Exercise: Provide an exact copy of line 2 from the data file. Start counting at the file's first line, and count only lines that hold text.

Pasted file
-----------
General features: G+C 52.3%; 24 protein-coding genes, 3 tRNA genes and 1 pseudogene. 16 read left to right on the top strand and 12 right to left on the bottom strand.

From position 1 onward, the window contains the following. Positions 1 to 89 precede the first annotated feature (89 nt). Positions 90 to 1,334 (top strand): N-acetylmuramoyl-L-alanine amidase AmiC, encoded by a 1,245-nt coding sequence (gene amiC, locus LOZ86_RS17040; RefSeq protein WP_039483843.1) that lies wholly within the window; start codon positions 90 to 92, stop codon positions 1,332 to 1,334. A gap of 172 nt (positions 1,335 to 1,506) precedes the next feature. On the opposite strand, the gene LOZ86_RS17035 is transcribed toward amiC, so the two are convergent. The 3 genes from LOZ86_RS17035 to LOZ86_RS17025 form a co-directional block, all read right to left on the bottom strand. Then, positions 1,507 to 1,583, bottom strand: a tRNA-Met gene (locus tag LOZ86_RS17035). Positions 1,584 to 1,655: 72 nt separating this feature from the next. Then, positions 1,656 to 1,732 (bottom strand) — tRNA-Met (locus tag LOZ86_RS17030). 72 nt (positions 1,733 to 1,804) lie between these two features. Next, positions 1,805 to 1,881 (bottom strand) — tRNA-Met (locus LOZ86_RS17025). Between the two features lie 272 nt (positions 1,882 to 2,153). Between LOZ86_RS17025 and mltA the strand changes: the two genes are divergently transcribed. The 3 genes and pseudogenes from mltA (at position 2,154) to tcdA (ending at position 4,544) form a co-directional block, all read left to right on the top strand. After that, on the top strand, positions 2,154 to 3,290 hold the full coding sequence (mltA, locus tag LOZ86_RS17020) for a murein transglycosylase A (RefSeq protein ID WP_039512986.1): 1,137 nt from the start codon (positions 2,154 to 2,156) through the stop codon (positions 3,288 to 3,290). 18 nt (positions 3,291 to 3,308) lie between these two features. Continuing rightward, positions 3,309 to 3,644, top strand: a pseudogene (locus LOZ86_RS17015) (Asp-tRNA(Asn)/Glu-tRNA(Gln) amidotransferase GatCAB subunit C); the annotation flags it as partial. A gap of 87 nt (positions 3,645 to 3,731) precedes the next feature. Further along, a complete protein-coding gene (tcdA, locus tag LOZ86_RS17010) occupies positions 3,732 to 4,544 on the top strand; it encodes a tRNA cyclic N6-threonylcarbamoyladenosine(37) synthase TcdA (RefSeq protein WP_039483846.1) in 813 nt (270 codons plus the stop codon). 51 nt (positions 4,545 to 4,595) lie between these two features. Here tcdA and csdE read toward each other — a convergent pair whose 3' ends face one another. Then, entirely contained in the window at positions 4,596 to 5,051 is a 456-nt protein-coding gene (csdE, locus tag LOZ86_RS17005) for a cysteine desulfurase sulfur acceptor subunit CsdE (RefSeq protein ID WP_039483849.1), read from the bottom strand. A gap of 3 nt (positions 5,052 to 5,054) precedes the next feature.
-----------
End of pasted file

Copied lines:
From position 1 onward, the window contains the following. Positions 1 to 89 precede the first annotated feature (89 nt). Positions 90 to 1,334 (top strand): N-acetylmuramoyl-L-alanine amidase AmiC, encoded by a 1,245-nt coding sequence (gene amiC, locus LOZ86_RS17040; RefSeq protein WP_039483843.1) that lies wholly within the window; start codon positions 90 to 92, stop codon positions 1,332 to 1,334. A gap of 172 nt (positions 1,335 to 1,506) precedes the next feature. On the opposite strand, the gene LOZ86_RS17035 is transcribed toward amiC, so the two are convergent. The 3 genes from LOZ86_RS17035 to LOZ86_RS17025 form a co-directional block, all read right to left on the bottom strand. Then, positions 1,507 to 1,583, bottom strand: a tRNA-Met gene (locus tag LOZ86_RS17035). Positions 1,584 to 1,655: 72 nt separating this feature from the next. Then, positions 1,656 to 1,732 (bottom strand) — tRNA-Met (locus tag LOZ86_RS17030). 72 nt (positions 1,733 to 1,804) lie between these two features. Next, positions 1,805 to 1,881 (bottom strand) — tRNA-Met (locus LOZ86_RS17025). Between the two features lie 272 nt (positions 1,882 to 2,153). Between LOZ86_RS17025 and mltA the strand changes: the two genes are divergently transcribed. The 3 genes and pseudogenes from mltA (at position 2,154) to tcdA (ending at position 4,544) form a co-directional block, all read left to right on the top strand. After that, on the top strand, positions 2,154 to 3,290 hold the full coding sequence (mltA, locus tag LOZ86_RS17020) for a murein transglycosylase A (RefSeq protein ID WP_039512986.1): 1,137 nt from the start codon (positions 2,154 to 2,156) through the stop codon (positions 3,288 to 3,290). 18 nt (positions 3,291 to 3,308) lie between these two features. Continuing rightward, positions 3,309 to 3,644, top strand: a pseudogene (locus LOZ86_RS17015) (Asp-tRNA(Asn)/Glu-tRNA(Gln) amidotransferase GatCAB subunit C); the annotation flags it as partial. A gap of 87 nt (positions 3,645 to 3,731) precedes the next feature. Further along, a complete protein-coding gene (tcdA, locus tag LOZ86_RS17010) occupies positions 3,732 to 4,544 on the top strand; it encodes a tRNA cyclic N6-threonylcarbamoyladenosine(37) synthase TcdA (RefSeq protein WP_039483846.1) in 813 nt (270 codons plus the stop codon). 51 nt (positions 4,545 to 4,595) lie between these two features. Here tcdA and csdE read toward each other — a convergent pair whose 3' ends face one another. Then, entirely contained in the window at positions 4,596 to 5,051 is a 456-nt protein-coding gene (csdE, locus tag LOZ86_RS17005) for a cysteine desulfurase sulfur acceptor subunit CsdE (RefSeq protein ID WP_039483849.1), read from the bottom strand. A gap of 3 nt (positions 5,052 to 5,054) precedes the next feature.